- Easy to drive
- Good off-road
- Excellent warranty
- Sensible running costs.
- Occasionally rough ride
- Some low quality interior detailing and materials
- Very small load area.
The 2012 SsangYong Korando Sports pickup is claimed to appeal to those looking for a vehicle that blends workhorse-like traits with family car comfort and usability.
Setting it apart from the vast majority of other pickups is a more modern rear suspension set-up that utilises coil springs instead of leaf springs, which should help improve ride comfort and handling.
Previously available in other markets, badged as the “Actyon Sports”, it has been quietly building a reputation as a durable and cost-effective pick-up. Aimed at securing the company a portion of the increasingly popular “dual-purpose” pickup market, the Korando Sports has a lot going for it.
It’s not expensive, it shouldn’t cost much to run, it comes with lots of kit and it can seat five people. Will the SsangYong Korando Sports pickup impress enough elsewhere to make it a worthwhile alternative to more established rivals? Read the full Parkers SsangYong Korando Sports review to find out.
In 2015, the Ssangyong Korando Sports was upgraded to offer a one tonne payload, qualifing it for VAT exemption from HMRC.
In September 2016, the Korando Sports was replaced by the SsangYong Musso - a revised version of the same vehicle featuring a new look, a new name and a new 2.2-litre turbodiesel engine with 178hp, better fuel economy and improved refinement.
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The SsangYong Korando Sports is available with just one engine - a 2.0-litre diesel. It has an output of 153hp and a useful 360Nm of pulling power. Power is transmitted to the rear wheels through a six-speed manual or an optional six-speed automatic gearbox, both of which are perfectly serviceable, and four-wheel drive is available at the flick of a dial.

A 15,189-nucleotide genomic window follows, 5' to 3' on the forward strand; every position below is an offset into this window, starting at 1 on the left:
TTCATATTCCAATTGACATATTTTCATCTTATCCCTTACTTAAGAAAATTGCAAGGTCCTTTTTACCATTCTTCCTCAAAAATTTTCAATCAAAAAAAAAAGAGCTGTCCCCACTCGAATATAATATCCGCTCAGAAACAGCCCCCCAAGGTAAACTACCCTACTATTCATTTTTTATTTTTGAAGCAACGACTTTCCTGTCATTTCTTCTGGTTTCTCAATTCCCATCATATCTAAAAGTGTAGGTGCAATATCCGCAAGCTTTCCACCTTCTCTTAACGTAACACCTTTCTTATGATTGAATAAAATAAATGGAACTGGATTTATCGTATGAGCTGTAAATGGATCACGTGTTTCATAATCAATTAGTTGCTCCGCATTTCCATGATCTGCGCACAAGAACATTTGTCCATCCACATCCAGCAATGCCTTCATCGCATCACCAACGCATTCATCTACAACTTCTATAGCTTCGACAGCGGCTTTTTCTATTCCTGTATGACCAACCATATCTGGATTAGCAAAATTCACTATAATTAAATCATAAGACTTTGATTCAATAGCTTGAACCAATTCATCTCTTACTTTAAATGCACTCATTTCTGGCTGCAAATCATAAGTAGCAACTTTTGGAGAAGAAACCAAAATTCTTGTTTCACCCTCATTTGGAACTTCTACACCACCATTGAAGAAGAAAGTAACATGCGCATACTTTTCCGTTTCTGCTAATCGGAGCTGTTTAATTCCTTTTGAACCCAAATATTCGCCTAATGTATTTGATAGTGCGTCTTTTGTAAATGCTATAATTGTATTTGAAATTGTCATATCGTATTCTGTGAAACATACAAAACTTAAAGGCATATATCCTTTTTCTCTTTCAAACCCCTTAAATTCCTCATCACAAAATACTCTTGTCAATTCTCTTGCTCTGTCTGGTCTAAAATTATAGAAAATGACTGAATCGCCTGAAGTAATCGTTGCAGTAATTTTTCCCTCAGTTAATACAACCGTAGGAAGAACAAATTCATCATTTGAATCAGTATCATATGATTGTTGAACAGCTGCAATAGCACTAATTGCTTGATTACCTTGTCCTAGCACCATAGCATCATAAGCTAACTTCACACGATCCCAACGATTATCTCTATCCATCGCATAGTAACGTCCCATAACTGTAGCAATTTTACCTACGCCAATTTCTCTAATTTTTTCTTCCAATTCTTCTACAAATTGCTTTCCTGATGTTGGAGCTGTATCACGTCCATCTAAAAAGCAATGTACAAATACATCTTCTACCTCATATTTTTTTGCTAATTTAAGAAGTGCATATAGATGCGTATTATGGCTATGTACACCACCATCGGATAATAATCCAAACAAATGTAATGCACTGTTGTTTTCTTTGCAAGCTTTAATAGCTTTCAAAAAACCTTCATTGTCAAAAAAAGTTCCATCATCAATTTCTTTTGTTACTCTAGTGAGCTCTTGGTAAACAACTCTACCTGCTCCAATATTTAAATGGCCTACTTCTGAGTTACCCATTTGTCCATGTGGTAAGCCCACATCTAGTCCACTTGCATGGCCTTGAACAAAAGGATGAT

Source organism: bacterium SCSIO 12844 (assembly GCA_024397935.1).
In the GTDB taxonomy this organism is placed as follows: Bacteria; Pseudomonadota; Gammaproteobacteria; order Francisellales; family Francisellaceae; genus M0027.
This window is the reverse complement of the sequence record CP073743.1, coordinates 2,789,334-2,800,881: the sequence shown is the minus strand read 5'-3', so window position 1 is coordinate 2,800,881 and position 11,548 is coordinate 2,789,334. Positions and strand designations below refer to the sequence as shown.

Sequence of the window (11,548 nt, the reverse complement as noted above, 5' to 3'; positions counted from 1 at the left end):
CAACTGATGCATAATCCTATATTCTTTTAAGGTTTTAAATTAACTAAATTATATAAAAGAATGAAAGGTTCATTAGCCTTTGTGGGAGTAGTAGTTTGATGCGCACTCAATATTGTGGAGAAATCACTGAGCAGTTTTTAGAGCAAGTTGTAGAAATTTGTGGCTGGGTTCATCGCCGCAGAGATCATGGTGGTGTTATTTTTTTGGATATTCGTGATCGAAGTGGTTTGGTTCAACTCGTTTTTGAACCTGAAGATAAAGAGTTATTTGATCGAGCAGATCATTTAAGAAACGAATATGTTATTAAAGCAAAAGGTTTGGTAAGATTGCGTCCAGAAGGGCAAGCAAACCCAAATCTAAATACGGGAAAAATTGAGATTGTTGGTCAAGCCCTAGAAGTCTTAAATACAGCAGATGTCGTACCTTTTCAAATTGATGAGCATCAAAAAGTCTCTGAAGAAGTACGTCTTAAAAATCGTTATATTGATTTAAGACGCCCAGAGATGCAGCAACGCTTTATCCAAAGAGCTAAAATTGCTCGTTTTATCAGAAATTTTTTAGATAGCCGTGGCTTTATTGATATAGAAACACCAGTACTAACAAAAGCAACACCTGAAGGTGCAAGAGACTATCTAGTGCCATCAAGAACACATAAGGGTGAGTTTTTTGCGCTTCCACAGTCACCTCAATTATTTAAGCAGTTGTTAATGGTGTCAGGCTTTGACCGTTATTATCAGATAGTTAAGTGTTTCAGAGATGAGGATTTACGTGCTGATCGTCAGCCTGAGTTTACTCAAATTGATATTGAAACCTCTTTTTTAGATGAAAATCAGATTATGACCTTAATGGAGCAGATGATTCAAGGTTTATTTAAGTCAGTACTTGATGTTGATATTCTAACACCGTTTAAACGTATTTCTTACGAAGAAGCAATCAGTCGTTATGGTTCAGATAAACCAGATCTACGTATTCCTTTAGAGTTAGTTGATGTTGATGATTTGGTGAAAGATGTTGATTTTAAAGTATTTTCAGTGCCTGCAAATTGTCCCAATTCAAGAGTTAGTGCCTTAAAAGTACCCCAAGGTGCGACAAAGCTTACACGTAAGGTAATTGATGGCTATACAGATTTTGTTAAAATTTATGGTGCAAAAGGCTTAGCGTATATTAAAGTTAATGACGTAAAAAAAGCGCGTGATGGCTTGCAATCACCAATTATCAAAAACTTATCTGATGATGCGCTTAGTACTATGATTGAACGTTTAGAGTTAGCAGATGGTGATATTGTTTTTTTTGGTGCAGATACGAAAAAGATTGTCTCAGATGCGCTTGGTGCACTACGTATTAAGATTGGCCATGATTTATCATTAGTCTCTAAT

The Korando Sports' engine is remarkably smooth and quiet, even when worked hard. By no means is the SsangYong fast but it has no problem accelerating up to motorway speeds or keeping up with traffic.
Out on the road the SsangYong proves to be a competent pick-up with a good ride on smooth surfaces, only moderate body roll in corners and relatively accurate - although somewhat lifeless - steering. It’s easy to drive and manoeuvre, while its off-road capabilities are impressive thanks to a low-range “crawler” mode.
The only real issue is that on rougher surfaces, or if you hit a bump when changing lanes, the SsangYong can vibrate and buck quite unpleasantly. When laden this, presumably, would be less noticeable.
It’s also worth noting that the Korando Sports only offers part-time four-wheel drive. This means you should only really use its four-wheel drive mode on loose or slippy surfaces. Those who need extra traction for towing bigger loads will either have to look elsewhere or become accustomed to continually switching the SsangYong’s four-wheel drive on and off.
SsangYong has worked hard to ensure that the cabin in the Korando Sports isn’t too utilitarian or cheap looking. Yes, some of the materials and details aren’t of a particularly high standard but the interior feels quite durable. It’s also comfortable and it’s easy to find a good driving position.